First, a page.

|Gorgeous and extraordinarily|
deadly box jellyfish
Photo is in the public domain
in the United States.
Very Deadly Venom: Blue-Ringed Octopus
Blue-ringed octopi are so named because of the vivid blue rings that appear on their skin when they are threatened. Otherwise, they are typically brown in color. They are very small creatures (about the size of a golf ball when fully grown). Therefore, if you are walking in a Pacific tidal pool from Australia to Japan or a little west and you see a small brown blob or a golf-ball with blue rings, leave immediately. Stepping on one of these beautiful, but deadly, creatures can quickly lead to your death.
It is thought that blue-ringed octopi deliver their venom through a bite. It may also deliver through the skin, in which case it would be a poison rather than venom. Whatever the case, you do not want to be on the receiving end. Their venom contains maculotoxin and tetrodotoxin (think pufferfish) It causes paralysis, namely of the respiratory system. Unless someone begins breathing for you almost immediately, you will die. They also need to start massaging your heart soon after. If this is accomplished and continued for the next 24 hours, you will survive without any long-term complications. If you are alone or with someone who does not know to start CPR, a dose of this venom will get you a one-way ticket to a coffin. There is no antivenin.
Very Deadly Venom: Inland Taipan
The inland taipan is a 6-8 foot snake that lives in the dry plains of eastern and southern Australia. They change color with the seasons, being lightest (brown) in summer and black in winter. Their heads are often darker than the rest of their bodies. They are reclusive and do not often encounter humans. They would rather hide if they do. Nonetheless, they will still bite when provoked.
The inland taipain is often said to be the most venomous snake in the world. Its venom is the deadliest of all snakes found on land and it can deliver enough to kill you in roughly 45 minutes. Its venom contains powerful neurotoxins and procoagulants. This means it can paralyze you and affect the blood clotting process. Bleeding is a serious concern. Their bites can also cause renal failure. Thankfully, there is an antivenin, if you can get to it in time.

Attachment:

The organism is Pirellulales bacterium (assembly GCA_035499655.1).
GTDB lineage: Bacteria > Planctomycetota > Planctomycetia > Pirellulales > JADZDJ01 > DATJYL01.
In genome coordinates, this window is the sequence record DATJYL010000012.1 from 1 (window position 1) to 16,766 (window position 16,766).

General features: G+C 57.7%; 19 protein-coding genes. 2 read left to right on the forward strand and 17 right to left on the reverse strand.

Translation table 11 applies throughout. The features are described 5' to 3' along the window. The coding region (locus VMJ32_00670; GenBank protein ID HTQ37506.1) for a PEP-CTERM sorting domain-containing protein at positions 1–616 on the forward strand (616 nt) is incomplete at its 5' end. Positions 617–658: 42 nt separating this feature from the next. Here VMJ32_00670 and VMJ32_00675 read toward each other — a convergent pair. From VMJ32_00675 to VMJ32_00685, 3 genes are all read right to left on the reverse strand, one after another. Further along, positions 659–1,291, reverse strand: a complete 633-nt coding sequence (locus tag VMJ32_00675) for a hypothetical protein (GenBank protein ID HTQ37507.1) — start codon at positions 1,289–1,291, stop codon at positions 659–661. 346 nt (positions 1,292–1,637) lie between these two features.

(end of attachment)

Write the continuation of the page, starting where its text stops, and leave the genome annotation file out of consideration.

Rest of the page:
Very Deadly Venom: Australian Box Jellyfish
The Australian box jellyfish is an extremely feared sea creature and with good reason. Its body is box-shaped and it has up to 60 tentacles that can grow up to 10 feet long. Each tentacle contains 5,000 nematocysts (the things they sting you with). They are transparent light blue, making them nearly impossible to see, if you are not looking for them. You should be on the lookout for them off the northern coast of Australia and in the Indo-Pacific area.
The venom of Australian box jellyfish is cardiotoxic, neurotoxic and dermatonecrotic. That means it attacks your heart, rots tissue and attacks your nervous system. The sting of this creature is so painful that victims often go into shock instantly. A large sting (many stinging cells make contact) can cause a victim to go into cardiac arrest within minutes. Little stings are not as bad, but a big sting spells certain death if you are alone.
Necrosis sets in at the site of the sting, leaving telltale scars. The tentacles stick to the victim and need to be removed before the damage worsens. The only way to do this is by pouring vinegar on them and then removing them. (Do not handle with your bare hands)
These animals should be avoided at all times. Seeking them out or keeping them as pets (as people often do with blue-ringed octopi) is foolhardy. Just because you will not certainly die, does not mean you will not regret it if you are envenomed. Other animals that should be avoided because of their venom are the Brazilian wandering spider (bite causes priapism, which needs to be treated immediately) and the death stalker scorpion (aggressive animal), the bite and sting of these animals causes excruciating pain.
Blue-Ringed Octopus, retrieved 11/10/10, marinebio.org/species.asp?id=403
Facts About Inland Taipan, retrieved 11/10/10, lifestyle.iloveindia.com/loounge/facts-about-inland-taipan-7433.html
Box Jellyfish, retrieved 11/10/10